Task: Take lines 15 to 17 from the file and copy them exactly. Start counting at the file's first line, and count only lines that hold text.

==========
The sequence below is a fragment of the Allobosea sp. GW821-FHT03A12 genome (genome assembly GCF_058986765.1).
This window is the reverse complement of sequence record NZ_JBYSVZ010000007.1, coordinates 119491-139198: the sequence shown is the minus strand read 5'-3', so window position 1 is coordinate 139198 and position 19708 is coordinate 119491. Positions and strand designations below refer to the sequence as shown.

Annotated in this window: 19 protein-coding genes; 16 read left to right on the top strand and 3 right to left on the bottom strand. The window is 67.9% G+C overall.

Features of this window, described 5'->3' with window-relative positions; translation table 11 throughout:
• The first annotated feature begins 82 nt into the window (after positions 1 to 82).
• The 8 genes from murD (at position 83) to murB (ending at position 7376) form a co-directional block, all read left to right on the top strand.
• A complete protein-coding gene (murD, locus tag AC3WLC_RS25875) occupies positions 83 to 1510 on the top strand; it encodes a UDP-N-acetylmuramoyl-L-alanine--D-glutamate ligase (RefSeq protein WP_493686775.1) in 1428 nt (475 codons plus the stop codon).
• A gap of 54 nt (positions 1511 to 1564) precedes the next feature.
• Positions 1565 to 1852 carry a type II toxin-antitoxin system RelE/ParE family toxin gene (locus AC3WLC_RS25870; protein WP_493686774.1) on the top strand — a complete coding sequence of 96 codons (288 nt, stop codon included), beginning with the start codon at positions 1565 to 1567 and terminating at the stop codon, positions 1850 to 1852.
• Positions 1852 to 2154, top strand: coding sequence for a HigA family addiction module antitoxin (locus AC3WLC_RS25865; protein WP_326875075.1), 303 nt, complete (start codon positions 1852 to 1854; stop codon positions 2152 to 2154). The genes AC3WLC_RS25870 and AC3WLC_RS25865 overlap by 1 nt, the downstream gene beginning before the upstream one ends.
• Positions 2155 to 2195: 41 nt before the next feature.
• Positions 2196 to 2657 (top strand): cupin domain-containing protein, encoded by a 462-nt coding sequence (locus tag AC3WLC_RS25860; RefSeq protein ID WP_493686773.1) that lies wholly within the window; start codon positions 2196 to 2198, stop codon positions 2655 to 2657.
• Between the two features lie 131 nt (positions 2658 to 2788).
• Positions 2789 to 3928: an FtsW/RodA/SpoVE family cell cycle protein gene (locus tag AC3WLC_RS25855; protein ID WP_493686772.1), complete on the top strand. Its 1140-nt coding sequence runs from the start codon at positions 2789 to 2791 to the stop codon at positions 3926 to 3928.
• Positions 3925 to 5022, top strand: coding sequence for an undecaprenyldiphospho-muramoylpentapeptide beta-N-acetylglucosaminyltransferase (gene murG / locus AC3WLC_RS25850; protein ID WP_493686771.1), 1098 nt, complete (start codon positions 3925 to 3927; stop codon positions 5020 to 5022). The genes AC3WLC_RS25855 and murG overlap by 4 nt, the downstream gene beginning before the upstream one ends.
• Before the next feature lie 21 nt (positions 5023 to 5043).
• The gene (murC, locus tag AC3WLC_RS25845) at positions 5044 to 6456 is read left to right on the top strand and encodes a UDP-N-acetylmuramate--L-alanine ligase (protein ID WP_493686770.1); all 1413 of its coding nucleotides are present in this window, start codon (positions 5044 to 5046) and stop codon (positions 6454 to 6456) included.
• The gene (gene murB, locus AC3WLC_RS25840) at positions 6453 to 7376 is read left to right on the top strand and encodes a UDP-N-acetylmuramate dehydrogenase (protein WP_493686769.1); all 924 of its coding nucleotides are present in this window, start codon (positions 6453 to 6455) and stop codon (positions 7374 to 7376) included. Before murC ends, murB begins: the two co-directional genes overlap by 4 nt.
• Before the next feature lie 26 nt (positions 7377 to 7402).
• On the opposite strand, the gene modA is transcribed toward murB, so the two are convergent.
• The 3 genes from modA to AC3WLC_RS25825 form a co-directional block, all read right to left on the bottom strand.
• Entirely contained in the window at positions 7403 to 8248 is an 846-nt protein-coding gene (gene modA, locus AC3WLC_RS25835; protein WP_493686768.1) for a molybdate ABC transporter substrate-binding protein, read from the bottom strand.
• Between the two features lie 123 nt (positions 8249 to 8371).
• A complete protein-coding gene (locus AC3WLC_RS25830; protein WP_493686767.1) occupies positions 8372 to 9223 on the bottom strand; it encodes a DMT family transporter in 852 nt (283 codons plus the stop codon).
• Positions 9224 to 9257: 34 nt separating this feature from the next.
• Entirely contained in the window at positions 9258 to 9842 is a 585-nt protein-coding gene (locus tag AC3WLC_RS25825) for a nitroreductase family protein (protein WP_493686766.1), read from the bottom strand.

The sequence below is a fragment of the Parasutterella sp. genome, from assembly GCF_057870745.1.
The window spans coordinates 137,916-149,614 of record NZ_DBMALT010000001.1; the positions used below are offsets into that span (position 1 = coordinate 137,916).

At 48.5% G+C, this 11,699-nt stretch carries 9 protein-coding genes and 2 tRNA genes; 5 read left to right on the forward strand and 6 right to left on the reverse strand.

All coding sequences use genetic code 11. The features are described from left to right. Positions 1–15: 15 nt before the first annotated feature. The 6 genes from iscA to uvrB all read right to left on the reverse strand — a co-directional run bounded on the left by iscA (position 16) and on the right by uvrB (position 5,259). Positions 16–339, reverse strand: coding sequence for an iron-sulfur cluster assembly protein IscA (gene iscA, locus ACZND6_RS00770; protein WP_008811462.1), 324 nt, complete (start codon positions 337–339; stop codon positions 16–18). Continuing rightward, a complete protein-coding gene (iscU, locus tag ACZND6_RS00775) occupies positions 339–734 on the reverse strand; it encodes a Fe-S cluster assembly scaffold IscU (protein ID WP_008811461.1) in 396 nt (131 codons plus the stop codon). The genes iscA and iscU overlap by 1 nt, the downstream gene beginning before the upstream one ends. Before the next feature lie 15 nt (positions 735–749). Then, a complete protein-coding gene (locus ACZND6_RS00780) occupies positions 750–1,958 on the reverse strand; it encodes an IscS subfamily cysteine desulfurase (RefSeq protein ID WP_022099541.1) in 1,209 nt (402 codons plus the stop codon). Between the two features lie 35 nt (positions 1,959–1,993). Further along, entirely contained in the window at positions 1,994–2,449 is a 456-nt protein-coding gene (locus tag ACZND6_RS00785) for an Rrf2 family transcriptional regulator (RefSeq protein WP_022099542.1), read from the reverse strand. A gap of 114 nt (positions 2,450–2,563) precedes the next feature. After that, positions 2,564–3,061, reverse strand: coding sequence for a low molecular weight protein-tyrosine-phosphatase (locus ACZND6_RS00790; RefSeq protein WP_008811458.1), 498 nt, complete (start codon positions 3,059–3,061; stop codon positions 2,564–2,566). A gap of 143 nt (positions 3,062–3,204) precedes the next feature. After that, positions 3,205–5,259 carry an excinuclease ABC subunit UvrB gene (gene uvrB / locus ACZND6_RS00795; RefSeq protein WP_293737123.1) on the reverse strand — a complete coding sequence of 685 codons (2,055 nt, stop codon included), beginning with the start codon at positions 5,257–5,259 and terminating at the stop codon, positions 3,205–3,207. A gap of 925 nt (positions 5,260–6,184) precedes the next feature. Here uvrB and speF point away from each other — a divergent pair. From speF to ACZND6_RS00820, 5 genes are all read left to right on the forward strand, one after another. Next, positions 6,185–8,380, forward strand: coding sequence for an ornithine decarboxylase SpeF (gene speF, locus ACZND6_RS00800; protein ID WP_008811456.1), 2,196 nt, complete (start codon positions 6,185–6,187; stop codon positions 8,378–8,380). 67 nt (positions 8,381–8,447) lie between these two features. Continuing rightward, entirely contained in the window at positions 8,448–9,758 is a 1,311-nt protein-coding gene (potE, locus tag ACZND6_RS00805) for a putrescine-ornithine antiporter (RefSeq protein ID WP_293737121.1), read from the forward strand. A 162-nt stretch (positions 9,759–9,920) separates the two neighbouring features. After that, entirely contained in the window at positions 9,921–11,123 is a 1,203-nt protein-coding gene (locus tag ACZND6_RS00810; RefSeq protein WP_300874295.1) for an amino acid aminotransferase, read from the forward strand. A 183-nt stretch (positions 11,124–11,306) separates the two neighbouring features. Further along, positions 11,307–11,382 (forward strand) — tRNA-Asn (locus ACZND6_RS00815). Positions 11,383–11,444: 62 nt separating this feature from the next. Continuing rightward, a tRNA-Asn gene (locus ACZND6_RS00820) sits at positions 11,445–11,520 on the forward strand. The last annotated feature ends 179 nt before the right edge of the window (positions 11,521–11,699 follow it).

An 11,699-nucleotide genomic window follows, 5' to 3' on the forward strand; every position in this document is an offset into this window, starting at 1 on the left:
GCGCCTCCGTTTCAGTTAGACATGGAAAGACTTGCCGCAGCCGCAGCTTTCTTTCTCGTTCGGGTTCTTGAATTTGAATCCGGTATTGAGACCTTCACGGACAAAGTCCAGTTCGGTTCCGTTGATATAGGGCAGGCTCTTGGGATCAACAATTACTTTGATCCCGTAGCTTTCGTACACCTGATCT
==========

• Positions 3925 to 5022, top strand: coding sequence for an undecaprenyldiphospho-muramoylpentapeptide beta-N-acetylglucosaminyltransferase (gene murG / locus AC3WLC_RS25850; protein ID WP_493686771.1), 1098 nt, complete (start codon positions 3925 to 3927; stop codon positions 5020 to 5022). The genes AC3WLC_RS25855 and murG overlap by 4 nt, the downstream gene beginning before the upstream one ends.
• Before the next feature lie 21 nt (positions 5023 to 5043).
• The gene (murC, locus tag AC3WLC_RS25845) at positions 5044 to 6456 is read left to right on the top strand and encodes a UDP-N-acetylmuramate--L-alanine ligase (protein ID WP_493686770.1); all 1413 of its coding nucleotides are present in this window, start codon (positions 5044 to 5046) and stop codon (positions 6454 to 6456) included.